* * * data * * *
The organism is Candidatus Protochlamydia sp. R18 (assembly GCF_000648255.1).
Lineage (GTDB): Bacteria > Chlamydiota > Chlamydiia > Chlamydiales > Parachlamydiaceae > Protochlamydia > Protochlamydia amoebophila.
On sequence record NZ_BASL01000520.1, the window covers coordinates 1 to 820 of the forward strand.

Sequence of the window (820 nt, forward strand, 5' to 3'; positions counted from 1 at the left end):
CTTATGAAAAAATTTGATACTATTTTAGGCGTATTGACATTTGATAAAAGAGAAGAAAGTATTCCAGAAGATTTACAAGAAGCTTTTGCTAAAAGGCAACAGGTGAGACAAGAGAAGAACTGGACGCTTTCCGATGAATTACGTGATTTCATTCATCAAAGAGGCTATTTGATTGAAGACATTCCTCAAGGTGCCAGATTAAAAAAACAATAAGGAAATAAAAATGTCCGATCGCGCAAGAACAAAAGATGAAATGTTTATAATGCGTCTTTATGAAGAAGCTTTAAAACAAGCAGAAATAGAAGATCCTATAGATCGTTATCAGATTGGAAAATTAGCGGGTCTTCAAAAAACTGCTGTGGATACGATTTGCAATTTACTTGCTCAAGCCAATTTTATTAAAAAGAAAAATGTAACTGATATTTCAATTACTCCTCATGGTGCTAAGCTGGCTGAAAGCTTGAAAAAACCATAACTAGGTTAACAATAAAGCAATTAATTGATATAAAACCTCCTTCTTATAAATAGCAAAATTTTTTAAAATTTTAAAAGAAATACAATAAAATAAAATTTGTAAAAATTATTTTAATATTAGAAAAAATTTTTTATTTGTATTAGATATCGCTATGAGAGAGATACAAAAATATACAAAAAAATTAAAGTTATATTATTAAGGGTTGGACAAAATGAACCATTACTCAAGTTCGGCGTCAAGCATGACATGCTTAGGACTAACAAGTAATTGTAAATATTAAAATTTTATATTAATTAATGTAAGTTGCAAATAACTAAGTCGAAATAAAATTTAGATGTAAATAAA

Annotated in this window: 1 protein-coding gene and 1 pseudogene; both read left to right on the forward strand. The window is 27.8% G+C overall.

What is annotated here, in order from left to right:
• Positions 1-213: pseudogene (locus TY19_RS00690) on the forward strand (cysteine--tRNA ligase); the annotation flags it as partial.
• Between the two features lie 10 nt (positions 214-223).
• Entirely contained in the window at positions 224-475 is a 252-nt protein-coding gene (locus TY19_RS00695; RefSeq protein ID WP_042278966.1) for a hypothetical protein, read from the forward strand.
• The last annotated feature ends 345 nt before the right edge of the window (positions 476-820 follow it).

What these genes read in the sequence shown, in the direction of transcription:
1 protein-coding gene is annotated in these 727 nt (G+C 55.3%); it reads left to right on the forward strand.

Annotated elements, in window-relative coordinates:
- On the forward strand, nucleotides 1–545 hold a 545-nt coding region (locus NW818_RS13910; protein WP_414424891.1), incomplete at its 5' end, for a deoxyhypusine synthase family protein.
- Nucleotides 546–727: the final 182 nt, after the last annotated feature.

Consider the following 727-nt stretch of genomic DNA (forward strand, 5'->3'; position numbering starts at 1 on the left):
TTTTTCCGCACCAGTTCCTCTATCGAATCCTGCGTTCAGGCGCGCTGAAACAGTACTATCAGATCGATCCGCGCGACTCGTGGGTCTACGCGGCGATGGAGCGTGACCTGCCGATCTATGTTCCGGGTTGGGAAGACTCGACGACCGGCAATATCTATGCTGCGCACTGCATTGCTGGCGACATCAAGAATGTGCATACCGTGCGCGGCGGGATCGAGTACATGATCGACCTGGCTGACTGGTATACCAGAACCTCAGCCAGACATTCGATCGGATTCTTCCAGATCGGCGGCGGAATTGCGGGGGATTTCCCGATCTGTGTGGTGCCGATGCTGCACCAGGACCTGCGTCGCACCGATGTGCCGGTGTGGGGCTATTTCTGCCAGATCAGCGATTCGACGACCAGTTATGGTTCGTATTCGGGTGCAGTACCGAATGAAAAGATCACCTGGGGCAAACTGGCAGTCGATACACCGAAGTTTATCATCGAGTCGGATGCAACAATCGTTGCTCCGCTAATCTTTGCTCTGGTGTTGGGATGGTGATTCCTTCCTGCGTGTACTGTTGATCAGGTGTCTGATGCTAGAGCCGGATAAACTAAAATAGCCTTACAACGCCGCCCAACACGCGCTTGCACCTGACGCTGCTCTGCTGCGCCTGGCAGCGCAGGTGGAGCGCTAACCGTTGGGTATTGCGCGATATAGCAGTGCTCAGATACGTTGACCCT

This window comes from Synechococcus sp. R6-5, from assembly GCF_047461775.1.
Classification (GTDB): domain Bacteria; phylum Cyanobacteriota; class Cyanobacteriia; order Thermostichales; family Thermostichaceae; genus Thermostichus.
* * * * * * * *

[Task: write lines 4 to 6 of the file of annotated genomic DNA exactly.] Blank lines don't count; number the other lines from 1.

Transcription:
Sequence of the window (820 nt, forward strand, 5' to 3'; positions counted from 1 at the left end):
CTTATGAAAAAATTTGATACTATTTTAGGCGTATTGACATTTGATAAAAGAGAAGAAAGTATTCCAGAAGATTTACAAGAAGCTTTTGCTAAAAGGCAACAGGTGAGACAAGAGAAGAACTGGACGCTTTCCGATGAATTACGTGATTTCATTCATCAAAGAGGCTATTTGATTGAAGACATTCCTCAAGGTGCCAGATTAAAAAAACAATAAGGAAATAAAAATGTCCGATCGCGCAAGAACAAAAGATGAAATGTTTATAATGCGTCTTTATGAAGAAGCTTTAAAACAAGCAGAAATAGAAGATCCTATAGATCGTTATCAGATTGGAAAATTAGCGGGTCTTCAAAAAACTGCTGTGGATACGATTTGCAATTTACTTGCTCAAGCCAATTTTATTAAAAAGAAAAATGTAACTGATATTTCAATTACTCCTCATGGTGCTAAGCTGGCTGAAAGCTTGAAAAAACCATAACTAGGTTAACAATAAAGCAATTAATTGATATAAAACCTCCTTCTTATAAATAGCAAAATTTTTTAAAATTTTAAAAGAAATACAATAAAATAAAATTTGTAAAAATTATTTTAATATTAGAAAAAATTTTTTATTTGTATTAGATATCGCTATGAGAGAGATACAAAAATATACAAAAAAATTAAAGTTATATTATTAAGGGTTGGACAAAATGAACCATTACTCAAGTTCGGCGTCAAGCATGACATGCTTAGGACTAACAAGTAATTGTAAATATTAAAATTTTATATTAATTAATGTAAGTTGCAAATAACTAAGTCGAAATAAAATTTAGATGTAAATAAA

Annotated in this window: 1 protein-coding gene and 1 pseudogene; both read left to right on the forward strand. The window is 27.8% G+C overall.